'I was shocked,' Lewis said. 'It's probably the worst I've seen Yani play over two days straight. Usually, if she has a bad day, she bounces back the next day. It wasn't the usual Yani.'

Lewis struggled, too, making four birdies and four bogeys to finish at even par for the second straight day.

'Today, the wind was brutal,' Lewis said. 'Once we hit nine, from then on it was blowing pretty hard. It was really hard, a lot harder than yesterday. In the middle of the back nine, I think I was counting down the number of holes we had left.'

The trio did have a few fleeting moments. All three birdied the par-3 ninth hole, Lewis chipping in from the fringe, and the large gallery following them roared in approval.

The celebration was short-lived. Lewis and Creamer each managed just one birdie and one bogey on the back side and finished the day pretty much where they started.

At least they were in the hunt.

'People knew how hard it was. They were struggling through it with us,' said Lewis, who won two of her previous three starts. 'You miss the fairway by an inch and you have no shot. You're making bogey at best. You have to keep your focus - you're going to make a bogey, you're going to make a bad swing - and just move on. I'm hanging in there.'

When Creamer blasted out of a sand trap at No. 16, sand blew back in her face as she watched her ball roll well past the cup and made bogey. A birdie at the par-5 17th hole left her at even par for the day.

'Where I'm at right now, I feel pretty good,' said Creamer, whose last victory on tour was the 2010 U.S. Women's Open. 'I've played well, I've played solid. I've made my mistakes, but at the same time I'm right in contention. There's a lot of golf left.'

Not for Grace Park. After 13 injury-plagued years on the LPGA, the 33-year-old South Korean announced her retirement.

'This last back nine I think I gave it my all,' said Park, who made the cut and said she planned to finish the tournament. 'I started to get tears in my eyes. It was very emotional.'

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Schauffele just fine being the underdog

By Rex HoggardJuly 21, 2018, 8:06 pm

CARNOUSTIE, Scotland – Following a breakthough season during which he won twice and collected the PGA Tour Rookie of the Year Award, Xander Schauffele concedes his sophomore campaign has been less than stellar, but that could all change on Sunday at The Open.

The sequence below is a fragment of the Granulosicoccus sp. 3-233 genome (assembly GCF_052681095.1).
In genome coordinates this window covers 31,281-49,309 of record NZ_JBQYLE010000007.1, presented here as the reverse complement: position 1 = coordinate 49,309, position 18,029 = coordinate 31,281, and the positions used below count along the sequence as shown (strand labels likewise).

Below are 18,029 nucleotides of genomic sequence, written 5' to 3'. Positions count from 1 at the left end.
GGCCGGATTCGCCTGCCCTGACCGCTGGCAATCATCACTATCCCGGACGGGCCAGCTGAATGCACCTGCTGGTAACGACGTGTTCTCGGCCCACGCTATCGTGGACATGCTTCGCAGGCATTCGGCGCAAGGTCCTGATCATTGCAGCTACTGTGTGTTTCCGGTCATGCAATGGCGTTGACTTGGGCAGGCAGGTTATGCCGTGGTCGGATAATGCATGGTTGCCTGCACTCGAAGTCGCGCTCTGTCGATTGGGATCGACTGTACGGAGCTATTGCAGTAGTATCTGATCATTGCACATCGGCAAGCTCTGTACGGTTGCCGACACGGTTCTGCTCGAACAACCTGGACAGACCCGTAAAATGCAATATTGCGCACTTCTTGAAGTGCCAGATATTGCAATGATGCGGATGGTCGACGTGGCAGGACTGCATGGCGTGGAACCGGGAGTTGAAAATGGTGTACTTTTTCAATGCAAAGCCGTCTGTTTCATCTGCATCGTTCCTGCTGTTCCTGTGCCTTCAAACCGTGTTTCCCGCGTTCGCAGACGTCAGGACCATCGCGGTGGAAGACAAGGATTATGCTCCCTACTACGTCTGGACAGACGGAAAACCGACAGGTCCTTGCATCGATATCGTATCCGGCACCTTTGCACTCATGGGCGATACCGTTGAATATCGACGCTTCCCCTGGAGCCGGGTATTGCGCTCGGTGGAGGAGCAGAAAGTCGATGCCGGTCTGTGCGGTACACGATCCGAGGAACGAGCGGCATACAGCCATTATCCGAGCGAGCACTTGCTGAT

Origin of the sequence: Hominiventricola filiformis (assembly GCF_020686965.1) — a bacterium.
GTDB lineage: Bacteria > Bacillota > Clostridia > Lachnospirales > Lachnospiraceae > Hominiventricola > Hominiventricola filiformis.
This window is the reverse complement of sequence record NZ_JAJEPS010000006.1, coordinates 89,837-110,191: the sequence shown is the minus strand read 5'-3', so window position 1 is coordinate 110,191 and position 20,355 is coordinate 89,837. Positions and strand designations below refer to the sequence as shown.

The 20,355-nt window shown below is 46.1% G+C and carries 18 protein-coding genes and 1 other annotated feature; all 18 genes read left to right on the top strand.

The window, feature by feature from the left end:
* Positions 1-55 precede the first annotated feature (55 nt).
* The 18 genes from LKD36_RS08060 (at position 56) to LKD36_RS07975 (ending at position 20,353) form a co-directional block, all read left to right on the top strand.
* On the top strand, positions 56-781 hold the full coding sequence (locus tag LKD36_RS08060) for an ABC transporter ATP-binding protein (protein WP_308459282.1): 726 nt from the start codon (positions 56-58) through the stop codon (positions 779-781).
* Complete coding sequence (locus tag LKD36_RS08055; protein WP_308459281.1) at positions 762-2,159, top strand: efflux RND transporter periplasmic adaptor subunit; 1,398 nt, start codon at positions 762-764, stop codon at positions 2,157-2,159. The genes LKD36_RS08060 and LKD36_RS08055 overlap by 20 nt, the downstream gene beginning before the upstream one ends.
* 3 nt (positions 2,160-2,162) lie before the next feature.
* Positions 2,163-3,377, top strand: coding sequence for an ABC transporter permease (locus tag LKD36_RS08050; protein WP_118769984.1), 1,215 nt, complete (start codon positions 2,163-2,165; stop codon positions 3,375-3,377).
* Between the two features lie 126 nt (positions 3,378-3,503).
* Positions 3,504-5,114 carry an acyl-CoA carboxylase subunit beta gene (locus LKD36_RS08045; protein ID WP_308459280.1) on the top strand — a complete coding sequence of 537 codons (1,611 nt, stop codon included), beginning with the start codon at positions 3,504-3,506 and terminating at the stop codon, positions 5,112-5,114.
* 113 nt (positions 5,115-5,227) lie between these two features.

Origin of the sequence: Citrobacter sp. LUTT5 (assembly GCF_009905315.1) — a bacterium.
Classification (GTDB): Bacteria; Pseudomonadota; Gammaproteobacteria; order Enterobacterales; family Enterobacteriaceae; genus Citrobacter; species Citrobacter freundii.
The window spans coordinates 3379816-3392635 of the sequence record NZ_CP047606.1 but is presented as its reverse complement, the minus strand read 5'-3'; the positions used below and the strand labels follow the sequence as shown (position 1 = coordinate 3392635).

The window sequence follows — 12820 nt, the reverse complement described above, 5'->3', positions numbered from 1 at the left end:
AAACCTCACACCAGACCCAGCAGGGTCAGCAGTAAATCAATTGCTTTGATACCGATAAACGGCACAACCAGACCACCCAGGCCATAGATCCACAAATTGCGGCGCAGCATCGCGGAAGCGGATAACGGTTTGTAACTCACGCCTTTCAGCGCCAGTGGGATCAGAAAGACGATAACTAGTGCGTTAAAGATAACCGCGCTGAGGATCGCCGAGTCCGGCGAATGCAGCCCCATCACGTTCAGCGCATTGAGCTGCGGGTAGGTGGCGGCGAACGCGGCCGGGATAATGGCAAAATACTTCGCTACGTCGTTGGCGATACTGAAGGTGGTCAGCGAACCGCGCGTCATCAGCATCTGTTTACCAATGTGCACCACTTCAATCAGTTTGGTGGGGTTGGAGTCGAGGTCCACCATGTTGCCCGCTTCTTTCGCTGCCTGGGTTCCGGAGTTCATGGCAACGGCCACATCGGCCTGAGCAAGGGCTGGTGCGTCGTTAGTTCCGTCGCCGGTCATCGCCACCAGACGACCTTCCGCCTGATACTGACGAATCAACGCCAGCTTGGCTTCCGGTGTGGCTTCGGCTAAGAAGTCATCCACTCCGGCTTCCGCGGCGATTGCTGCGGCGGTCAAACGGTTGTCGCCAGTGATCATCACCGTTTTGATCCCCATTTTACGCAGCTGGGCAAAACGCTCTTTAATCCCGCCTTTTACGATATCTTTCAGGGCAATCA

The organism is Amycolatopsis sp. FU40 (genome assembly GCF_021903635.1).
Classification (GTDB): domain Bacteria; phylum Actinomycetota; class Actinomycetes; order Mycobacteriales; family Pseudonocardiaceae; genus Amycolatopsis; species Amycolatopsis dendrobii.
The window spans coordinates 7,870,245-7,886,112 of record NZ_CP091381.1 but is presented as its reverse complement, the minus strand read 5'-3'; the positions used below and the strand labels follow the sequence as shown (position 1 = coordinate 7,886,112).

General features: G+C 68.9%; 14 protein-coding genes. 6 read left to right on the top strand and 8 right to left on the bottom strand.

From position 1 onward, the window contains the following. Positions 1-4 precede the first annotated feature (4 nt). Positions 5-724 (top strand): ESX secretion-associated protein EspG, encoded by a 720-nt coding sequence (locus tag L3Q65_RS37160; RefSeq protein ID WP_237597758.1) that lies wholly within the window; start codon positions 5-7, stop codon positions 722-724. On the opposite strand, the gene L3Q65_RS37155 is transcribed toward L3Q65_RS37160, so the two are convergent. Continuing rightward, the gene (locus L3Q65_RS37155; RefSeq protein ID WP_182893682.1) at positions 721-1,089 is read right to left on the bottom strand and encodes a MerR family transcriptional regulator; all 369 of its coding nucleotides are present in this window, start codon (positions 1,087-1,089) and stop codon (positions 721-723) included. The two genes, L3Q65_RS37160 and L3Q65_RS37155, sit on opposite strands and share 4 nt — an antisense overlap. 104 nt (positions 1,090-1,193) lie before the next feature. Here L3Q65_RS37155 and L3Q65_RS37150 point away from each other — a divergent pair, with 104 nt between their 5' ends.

Schauffele followed a second-round 66 with a 67 on Saturday to take a share of the 9-under-par lead with Jordan Spieth and Kevin Kisner.

Although he hasn’t won in 2018, he did finish runner-up at The Players and tied for sixth at the U.S. Open, two of the year’s toughest tests.


Full-field scores from the 147th Open Championship

Full coverage of the 147th Open Championship


“Growing up, I always hit it well and played well in tough conditions,” Schauffele said. “I wasn't the guy to shoot 61. I was the guy to shoot like 70 when it was playing really hard.”

Sunday’s pairing could make things even more challenging when he’ll head out in the day’s final tee time with Spieth, the defending champion. But being the underdog in a pairing, like he was on Saturday alongside Rory McIlroy, is not a problem.

“All the guys I've talked to said, 'Live it up while you can, fly under the radar,'” he said. “Today I played in front of what you call Rory's crowd and guys were just yelling all the time, even while he's trying to putt, and he had to step off a few times. No one was yelling at me while I was putting. So I kind of enjoy just hanging back and relaxing.”

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Open odds: Spieth 7/1 to win; Tiger, Rory 14/1

By Golf Channel DigitalJuly 21, 2018, 7:54 pm

Only 18 holes remain in the 147th Open Championship at Carnoustie, and the man tied atop the leaderboard is the same man who captured the claret jug last year at Royal Birkdale.